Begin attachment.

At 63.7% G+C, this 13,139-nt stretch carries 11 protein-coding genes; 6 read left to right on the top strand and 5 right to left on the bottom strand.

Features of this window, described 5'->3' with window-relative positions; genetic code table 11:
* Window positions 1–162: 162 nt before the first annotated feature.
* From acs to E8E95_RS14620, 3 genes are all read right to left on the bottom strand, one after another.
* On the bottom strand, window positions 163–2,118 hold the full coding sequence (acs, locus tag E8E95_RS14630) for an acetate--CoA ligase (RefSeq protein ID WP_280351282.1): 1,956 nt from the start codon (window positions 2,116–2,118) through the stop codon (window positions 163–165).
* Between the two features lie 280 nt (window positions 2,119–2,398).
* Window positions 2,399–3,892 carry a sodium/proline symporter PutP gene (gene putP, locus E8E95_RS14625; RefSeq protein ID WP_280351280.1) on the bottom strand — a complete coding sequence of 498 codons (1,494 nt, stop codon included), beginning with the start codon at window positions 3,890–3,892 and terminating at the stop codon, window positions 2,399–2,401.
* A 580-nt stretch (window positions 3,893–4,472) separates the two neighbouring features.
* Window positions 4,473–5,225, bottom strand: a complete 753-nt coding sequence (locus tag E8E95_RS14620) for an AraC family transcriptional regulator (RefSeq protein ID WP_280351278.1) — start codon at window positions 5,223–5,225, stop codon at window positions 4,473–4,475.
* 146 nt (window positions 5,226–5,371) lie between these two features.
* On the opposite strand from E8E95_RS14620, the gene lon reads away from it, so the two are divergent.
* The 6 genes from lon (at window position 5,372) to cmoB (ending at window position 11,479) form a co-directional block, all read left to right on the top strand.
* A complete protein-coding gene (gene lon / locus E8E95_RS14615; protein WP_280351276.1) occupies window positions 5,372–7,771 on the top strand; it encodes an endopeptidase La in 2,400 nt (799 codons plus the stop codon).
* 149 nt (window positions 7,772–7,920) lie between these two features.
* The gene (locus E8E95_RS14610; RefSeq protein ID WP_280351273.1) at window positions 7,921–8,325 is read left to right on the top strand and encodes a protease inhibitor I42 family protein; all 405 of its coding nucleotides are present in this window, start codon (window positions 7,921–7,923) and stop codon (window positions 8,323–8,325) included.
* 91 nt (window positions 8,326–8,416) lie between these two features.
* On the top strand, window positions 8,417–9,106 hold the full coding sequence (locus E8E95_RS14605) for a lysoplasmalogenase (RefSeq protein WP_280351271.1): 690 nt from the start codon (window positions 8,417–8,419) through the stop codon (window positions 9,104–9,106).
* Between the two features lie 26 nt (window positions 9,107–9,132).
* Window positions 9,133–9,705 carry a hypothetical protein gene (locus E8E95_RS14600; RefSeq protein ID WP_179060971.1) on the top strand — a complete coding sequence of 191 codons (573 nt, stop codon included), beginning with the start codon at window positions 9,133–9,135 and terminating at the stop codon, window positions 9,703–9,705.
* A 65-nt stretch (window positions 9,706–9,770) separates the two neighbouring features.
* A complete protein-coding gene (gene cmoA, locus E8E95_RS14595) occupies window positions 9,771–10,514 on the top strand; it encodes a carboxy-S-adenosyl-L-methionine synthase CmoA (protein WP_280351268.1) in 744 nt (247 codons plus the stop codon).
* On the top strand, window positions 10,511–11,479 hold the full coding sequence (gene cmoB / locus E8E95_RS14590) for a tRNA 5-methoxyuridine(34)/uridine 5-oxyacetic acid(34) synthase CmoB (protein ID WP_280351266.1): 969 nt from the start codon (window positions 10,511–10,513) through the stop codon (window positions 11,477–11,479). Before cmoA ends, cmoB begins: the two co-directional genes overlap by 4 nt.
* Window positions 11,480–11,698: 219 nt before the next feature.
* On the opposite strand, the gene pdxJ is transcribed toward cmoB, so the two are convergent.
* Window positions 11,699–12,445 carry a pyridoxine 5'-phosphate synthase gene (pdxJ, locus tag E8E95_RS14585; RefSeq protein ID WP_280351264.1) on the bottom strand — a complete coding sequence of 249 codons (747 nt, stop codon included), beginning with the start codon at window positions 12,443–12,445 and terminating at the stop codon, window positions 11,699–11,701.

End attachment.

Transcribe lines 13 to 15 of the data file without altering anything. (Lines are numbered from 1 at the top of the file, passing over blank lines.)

* A complete protein-coding gene (gene lon / locus E8E95_RS14615; protein WP_280351276.1) occupies window positions 5,372–7,771 on the top strand; it encodes an endopeptidase La in 2,400 nt (799 codons plus the stop codon).
* 149 nt (window positions 7,772–7,920) lie between these two features.
* The gene (locus E8E95_RS14610; RefSeq protein ID WP_280351273.1) at window positions 7,921–8,325 is read left to right on the top strand and encodes a protease inhibitor I42 family protein; all 405 of its coding nucleotides are present in this window, start codon (window positions 7,921–7,923) and stop codon (window positions 8,323–8,325) included.